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author | bnewbold <bnewbold@robocracy.org> | 2010-01-24 08:07:57 +0000 |
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committer | User <bnewbold@daemon.robocracy.org> | 2010-01-24 08:07:57 +0000 |

commit | 88763d7db3f803b9e5b6351e01c186a98e50bbf2 (patch) | |

tree | 14ca02b562ebf3c153403ac5f0e779bcc1e92df5 /math | |

parent | 4cfee64407fce9a4687565b952e4cad5336ab8c0 (diff) | |

download | knowledge-88763d7db3f803b9e5b6351e01c186a98e50bbf2.tar.gz knowledge-88763d7db3f803b9e5b6351e01c186a98e50bbf2.zip |

tex math fixes

Diffstat (limited to 'math')

-rw-r--r-- | math/statistics.page | 21 |

1 files changed, 10 insertions, 11 deletions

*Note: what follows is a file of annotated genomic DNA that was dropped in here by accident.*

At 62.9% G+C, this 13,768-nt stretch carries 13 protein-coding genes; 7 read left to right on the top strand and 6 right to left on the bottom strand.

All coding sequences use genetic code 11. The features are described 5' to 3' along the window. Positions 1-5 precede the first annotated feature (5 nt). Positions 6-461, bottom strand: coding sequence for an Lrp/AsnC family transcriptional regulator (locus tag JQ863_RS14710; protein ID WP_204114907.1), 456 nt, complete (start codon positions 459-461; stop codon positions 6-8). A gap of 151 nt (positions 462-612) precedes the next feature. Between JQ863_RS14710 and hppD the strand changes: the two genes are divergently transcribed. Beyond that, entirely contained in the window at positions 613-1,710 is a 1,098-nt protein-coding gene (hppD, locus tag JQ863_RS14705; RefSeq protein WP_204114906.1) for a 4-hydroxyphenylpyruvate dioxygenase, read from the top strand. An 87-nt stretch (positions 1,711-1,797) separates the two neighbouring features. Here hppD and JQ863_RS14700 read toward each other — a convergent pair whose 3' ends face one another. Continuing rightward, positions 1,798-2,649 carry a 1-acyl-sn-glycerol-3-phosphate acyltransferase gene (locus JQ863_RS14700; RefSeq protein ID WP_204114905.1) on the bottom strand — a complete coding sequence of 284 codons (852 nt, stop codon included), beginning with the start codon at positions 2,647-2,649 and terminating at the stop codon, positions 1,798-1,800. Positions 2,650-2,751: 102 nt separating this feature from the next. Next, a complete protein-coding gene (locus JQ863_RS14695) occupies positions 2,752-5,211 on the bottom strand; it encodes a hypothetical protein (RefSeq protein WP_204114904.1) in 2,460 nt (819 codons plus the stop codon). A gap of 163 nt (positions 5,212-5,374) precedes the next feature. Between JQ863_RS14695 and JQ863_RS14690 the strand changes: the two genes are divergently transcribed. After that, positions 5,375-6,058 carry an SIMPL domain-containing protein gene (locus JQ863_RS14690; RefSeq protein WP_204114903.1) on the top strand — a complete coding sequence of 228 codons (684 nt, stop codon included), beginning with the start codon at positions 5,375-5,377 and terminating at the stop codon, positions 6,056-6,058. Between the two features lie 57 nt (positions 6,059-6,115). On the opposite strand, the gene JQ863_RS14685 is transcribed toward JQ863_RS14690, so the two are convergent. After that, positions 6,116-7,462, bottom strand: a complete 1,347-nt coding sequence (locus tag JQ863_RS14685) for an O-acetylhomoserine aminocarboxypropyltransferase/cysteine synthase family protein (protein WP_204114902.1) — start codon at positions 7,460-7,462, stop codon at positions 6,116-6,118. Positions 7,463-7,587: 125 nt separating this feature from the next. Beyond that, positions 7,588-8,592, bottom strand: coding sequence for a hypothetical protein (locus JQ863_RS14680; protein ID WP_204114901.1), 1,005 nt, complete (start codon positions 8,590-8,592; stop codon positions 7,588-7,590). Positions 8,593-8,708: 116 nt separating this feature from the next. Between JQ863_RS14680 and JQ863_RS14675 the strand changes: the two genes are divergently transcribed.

diff --git a/math/statistics.page b/math/statistics.page index 446450f..b3b5b3d 100644 --- a/math/statistics.page +++ b/math/statistics.page @@ -4,7 +4,7 @@ Statistics Basic Measures ------------------------- The sample distribution has finite size and is what has been measured; the -parent distribution is inifinite and smooth and is the limit case of the +parent distribution is infinite and smooth and is the limit case of the sample distribution. The mean, or average, is (of course): @@ -25,7 +25,7 @@ probability of getting 'yes' for a single attempt. $$P(x;n,p) = \frac{n!}{x! (n-x)!} p^x (1-p)^{n-x}$$ -The mean of this distribution is $\mu = np$, and $\sigma$ = \sqrt{np (1-p)}. +The mean of this distribution is $\mu = np$, and $\sigma = \sqrt{np (1-p)}$. Poisson Distribution ------------------------ @@ -40,7 +40,7 @@ The classic! Also called a normal distribution. $$P(x;\mu,\sigma) = \frac{1}{2\pi \sigma} e^{-\left(\frac{(x-\mu)^2}{2\sigma^2}\right)}$$ -The mean is $\mu$ and the deviation is $\sigma=\sqrt(\mu)$. +The mean is $\mu$ and the deviation is $\sigma=\sqrt{\mu}$. Lorentzian Distribution --------------------------- @@ -60,21 +60,20 @@ the error on the mean should get smaller. More elaborately, if the errors are different for each individual measurement, the mean will be: $$\bar{x}= - \frac{ \sum_{i=1}^{N} x_i / \simga_{i}^2}{\sum_{i=1}^{N} 1/\simga_{i}^2} - \pm \sqrt{ \frac{1}{\sum_{i=1}^{N} 1/\simga_{i}^2}}$$ + \frac{ \sum_{i=1}^{N} x_i / \sigma_{i}^2}{\sum_{i=1}^{N} 1/\sigma_{i}^2} + \pm \sqrt{ \frac{1}{\sum_{i=1}^{N} 1/\sigma_{i}^2}}$$ -$\Chi^2$ Distribution +$\chi^2$ Distribution ------------------------ -$\Chi^2$ is often writen "chi-squared" and is a metric for how well a fit +$\chi^2$ is often written "chi-squared" and is a metric for how well a fit curve matches uncertain data. -$$\Chi^2 = \sum_{i=1}^{N}\left(\frac{x_i-\mu_i}{\sigma{i}}\right)^2$$ +$$\chi^2 = \sum_{i=1}^{N}\left(\frac{x_i-\mu_i}{\sigma{i}}\right)^2$$ The number of degrees of freedom of the system is the number of measurements $N$ minus the number of variable parameters in a curve fit $N_c$: $\nu = N-N_c$. -The reduced $\Chi^2$ value is $\Chi^{2}_r = \Chi^2 /\nu$. You want $\Chi^{2}_r$ +The reduced $\chi^2$ value is $\chi^{2}_r = \chi^2 /\nu$. You want $\chi^{2}_r$ to be around (but not exactly!) 1; if it is significantly larger there are probably too many degrees of freedom, while if significantly smaller the fit is -bad. - +bad.
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